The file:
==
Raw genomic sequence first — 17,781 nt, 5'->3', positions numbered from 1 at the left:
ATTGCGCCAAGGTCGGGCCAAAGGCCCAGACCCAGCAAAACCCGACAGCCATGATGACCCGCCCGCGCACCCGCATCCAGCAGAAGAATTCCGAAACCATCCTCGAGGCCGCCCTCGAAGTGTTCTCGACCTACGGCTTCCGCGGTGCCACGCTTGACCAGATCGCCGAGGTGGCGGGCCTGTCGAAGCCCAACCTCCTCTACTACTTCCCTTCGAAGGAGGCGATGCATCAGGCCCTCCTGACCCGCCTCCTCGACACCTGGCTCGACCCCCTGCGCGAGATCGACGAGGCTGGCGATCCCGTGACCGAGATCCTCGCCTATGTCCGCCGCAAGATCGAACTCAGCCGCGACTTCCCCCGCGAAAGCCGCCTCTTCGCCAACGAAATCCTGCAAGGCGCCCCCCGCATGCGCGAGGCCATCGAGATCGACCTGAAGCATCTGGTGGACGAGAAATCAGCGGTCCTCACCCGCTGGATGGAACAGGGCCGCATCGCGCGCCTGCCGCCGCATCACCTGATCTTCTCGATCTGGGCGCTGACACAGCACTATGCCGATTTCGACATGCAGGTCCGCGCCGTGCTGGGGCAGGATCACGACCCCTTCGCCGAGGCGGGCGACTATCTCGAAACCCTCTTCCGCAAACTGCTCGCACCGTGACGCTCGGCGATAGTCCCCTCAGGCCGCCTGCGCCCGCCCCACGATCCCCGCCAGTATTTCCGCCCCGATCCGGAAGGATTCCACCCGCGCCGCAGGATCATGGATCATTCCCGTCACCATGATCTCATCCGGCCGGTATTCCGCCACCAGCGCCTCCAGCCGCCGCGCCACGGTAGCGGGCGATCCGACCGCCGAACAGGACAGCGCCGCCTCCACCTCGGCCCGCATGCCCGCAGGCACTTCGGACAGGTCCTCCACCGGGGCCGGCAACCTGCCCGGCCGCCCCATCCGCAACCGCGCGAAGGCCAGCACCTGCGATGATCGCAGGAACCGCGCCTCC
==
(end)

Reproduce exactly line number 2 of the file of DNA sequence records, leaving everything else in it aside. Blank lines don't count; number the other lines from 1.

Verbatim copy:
ATTGCGCCAAGGTCGGGCCAAAGGCCCAGACCCAGCAAAACCCGACAGCCATGATGACCCGCCCGCGCACCCGCATCCAGCAGAAGAATTCCGAAACCATCCTCGAGGCCGCCCTCGAAGTGTTCTCGACCTACGGCTTCCGCGGTGCCACGCTTGACCAGATCGCCGAGGTGGCGGGCCTGTCGAAGCCCAACCTCCTCTACTACTTCCCTTCGAAGGAGGCGATGCATCAGGCCCTCCTGACCCGCCTCCTCGACACCTGGCTCGACCCCCTGCGCGAGATCGACGAGGCTGGCGATCCCGTGACCGAGATCCTCGCCTATGTCCGCCGCAAGATCGAACTCAGCCGCGACTTCCCCCGCGAAAGCCGCCTCTTCGCCAACGAAATCCTGCAAGGCGCCCCCCGCATGCGCGAGGCCATCGAGATCGACCTGAAGCATCTGGTGGACGAGAAATCAGCGGTCCTCACCCGCTGGATGGAACAGGGCCGCATCGCGCGCCTGCCGCCGCATCACCTGATCTTCTCGATCTGGGCGCTGACACAGCACTATGCCGATTTCGACATGCAGGTCCGCGCCGTGCTGGGGCAGGATCACGACCCCTTCGCCGAGGCGGGCGACTATCTCGAAACCCTCTTCCGCAAACTGCTCGCACCGTGACGCTCGGCGATAGTCCCCTCAGGCCGCCTGCGCCCGCCCCACGATCCCCGCCAGTATTTCCGCCCCGATCCGGAAGGATTCCACCCGCGCCGCAGGATCATGGATCATTCCCGTCACCATGATCTCATCCGGCCGGTATTCCGCCACCAGCGCCTCCAGCCGCCGCGCCACGGTAGCGGGCGATCCGACCGCCGAACAGGACAGCGCCGCCTCCACCTCGGCCCGCATGCCCGCAGGCACTTCGGACAGGTCCTCCACCGGGGCCGGCAACCTGCCCGGCCGCCCCATCCGCAACCGCGCGAAGGCCAGCACCTGCGATGATCGCAGGAACCGCGCCTCC